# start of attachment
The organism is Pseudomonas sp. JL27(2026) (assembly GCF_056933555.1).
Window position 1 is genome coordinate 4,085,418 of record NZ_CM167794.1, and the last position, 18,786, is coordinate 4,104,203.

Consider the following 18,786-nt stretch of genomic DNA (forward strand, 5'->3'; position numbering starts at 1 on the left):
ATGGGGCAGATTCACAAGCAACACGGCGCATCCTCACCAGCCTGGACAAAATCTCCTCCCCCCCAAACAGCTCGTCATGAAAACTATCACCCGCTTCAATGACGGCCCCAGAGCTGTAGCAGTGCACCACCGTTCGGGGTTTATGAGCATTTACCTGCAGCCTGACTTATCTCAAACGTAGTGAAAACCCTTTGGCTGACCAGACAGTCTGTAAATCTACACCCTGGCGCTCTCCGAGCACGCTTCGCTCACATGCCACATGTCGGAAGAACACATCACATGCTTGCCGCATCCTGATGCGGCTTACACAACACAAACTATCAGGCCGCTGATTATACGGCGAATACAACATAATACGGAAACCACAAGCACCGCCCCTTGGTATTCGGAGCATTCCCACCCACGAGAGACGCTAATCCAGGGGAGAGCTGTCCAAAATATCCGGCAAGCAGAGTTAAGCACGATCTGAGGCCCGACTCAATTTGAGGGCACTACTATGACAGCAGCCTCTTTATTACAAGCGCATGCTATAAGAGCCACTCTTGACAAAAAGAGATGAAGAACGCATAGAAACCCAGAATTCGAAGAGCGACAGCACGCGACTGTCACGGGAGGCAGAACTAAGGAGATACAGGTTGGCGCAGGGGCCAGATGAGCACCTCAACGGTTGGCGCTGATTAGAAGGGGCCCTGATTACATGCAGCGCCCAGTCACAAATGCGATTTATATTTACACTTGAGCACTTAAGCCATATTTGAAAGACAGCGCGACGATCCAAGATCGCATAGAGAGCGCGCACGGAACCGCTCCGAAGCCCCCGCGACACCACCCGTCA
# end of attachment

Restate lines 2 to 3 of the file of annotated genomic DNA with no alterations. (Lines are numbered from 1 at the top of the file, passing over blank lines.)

Window position 1 is genome coordinate 4,085,418 of record NZ_CM167794.1, and the last position, 18,786, is coordinate 4,104,203.

Consider the following 18,786-nt stretch of genomic DNA (forward strand, 5'->3'; position numbering starts at 1 on the left):